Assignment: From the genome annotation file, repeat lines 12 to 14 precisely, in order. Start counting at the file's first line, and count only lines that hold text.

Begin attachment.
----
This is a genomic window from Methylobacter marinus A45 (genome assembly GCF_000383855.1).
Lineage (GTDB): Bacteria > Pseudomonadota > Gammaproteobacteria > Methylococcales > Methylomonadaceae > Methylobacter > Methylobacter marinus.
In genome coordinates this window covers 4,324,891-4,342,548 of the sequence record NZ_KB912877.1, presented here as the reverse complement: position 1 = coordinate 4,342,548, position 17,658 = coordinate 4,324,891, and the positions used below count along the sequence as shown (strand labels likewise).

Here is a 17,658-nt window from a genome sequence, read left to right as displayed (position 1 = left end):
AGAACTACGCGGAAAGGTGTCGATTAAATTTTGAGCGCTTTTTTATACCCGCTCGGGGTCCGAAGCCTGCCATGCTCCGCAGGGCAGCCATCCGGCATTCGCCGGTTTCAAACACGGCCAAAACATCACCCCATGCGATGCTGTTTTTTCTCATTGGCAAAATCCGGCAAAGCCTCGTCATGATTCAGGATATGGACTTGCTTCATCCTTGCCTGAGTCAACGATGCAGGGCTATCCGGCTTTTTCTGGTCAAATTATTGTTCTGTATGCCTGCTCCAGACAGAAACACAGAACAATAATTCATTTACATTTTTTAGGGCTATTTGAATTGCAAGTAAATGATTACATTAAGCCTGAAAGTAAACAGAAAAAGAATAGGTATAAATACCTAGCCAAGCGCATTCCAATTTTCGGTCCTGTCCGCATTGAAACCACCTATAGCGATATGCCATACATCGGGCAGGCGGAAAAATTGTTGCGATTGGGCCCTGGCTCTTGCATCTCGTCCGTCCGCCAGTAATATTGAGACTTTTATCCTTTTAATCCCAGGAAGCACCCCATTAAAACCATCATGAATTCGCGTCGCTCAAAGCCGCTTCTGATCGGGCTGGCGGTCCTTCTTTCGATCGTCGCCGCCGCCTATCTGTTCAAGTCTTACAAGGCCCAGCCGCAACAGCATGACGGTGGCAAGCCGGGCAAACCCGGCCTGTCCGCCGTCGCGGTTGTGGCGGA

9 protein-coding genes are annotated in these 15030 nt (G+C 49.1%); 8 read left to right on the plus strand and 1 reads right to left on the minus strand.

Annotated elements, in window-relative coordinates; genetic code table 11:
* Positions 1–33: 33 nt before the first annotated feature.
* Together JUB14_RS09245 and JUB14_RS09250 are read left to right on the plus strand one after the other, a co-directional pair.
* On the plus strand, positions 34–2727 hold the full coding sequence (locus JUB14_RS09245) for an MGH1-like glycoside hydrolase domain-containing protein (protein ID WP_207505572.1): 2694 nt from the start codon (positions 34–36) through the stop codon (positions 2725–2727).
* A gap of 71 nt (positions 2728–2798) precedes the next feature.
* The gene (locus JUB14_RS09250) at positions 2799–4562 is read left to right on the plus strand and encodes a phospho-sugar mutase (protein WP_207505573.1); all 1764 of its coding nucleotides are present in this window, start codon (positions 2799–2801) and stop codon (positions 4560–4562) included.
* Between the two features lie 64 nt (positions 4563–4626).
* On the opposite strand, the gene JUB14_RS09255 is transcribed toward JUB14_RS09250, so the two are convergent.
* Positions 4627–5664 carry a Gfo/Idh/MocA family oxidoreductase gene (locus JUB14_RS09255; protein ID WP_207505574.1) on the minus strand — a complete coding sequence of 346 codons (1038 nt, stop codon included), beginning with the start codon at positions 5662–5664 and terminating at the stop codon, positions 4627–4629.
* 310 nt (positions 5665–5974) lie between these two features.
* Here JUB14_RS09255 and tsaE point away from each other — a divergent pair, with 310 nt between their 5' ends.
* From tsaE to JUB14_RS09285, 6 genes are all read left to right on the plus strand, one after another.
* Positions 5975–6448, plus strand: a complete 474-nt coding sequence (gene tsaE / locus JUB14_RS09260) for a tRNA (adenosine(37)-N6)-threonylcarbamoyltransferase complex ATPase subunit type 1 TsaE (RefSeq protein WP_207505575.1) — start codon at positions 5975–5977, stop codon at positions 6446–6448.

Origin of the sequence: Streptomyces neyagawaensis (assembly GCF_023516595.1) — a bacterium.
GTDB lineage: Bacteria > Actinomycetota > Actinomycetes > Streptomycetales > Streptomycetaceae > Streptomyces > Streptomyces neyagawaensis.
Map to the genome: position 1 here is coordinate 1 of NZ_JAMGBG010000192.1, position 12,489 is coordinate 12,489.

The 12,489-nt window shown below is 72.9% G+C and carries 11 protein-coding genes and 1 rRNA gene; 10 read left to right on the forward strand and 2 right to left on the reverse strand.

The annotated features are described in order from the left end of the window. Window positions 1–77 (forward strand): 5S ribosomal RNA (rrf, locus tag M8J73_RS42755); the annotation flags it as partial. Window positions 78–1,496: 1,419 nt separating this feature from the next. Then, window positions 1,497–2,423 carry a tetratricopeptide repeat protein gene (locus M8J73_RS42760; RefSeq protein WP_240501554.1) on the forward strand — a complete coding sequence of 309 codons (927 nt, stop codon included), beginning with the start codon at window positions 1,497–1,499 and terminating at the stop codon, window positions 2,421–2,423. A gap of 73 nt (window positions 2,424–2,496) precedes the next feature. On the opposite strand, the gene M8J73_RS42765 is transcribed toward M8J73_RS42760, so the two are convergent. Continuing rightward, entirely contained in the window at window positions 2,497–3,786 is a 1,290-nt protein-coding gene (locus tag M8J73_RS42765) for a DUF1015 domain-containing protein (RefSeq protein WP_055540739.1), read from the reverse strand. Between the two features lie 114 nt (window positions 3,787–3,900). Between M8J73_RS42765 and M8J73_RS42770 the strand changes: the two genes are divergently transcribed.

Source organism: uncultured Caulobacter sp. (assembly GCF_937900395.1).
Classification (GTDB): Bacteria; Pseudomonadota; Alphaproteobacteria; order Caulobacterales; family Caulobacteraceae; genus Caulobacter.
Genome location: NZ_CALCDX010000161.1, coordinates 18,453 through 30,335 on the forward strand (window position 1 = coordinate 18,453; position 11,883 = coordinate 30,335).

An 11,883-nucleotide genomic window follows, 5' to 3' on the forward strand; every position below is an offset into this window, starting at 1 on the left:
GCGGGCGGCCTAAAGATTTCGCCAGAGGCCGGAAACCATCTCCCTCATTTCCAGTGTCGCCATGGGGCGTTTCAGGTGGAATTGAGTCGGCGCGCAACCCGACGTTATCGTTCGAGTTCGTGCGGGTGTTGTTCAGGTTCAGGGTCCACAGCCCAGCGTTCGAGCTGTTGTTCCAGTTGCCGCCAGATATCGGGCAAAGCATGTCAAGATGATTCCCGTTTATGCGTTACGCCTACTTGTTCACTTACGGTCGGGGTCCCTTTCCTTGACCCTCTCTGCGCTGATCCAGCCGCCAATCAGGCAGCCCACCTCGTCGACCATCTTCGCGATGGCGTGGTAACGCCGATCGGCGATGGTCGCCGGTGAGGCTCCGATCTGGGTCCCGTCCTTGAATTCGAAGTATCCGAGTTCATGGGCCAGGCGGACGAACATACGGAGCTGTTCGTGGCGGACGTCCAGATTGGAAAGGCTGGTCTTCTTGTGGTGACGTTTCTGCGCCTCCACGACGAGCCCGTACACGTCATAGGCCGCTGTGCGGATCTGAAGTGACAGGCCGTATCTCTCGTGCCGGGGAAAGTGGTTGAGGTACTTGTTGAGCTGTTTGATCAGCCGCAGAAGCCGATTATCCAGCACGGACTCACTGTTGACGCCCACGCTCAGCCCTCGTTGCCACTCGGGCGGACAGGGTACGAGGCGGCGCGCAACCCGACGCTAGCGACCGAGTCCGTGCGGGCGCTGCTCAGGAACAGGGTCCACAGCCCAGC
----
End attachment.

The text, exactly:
* The gene (locus JUB14_RS09250) at positions 2799–4562 is read left to right on the plus strand and encodes a phospho-sugar mutase (protein WP_207505573.1); all 1764 of its coding nucleotides are present in this window, start codon (positions 2799–2801) and stop codon (positions 4560–4562) included.
* Between the two features lie 64 nt (positions 4563–4626).
* On the opposite strand, the gene JUB14_RS09255 is transcribed toward JUB14_RS09250, so the two are convergent.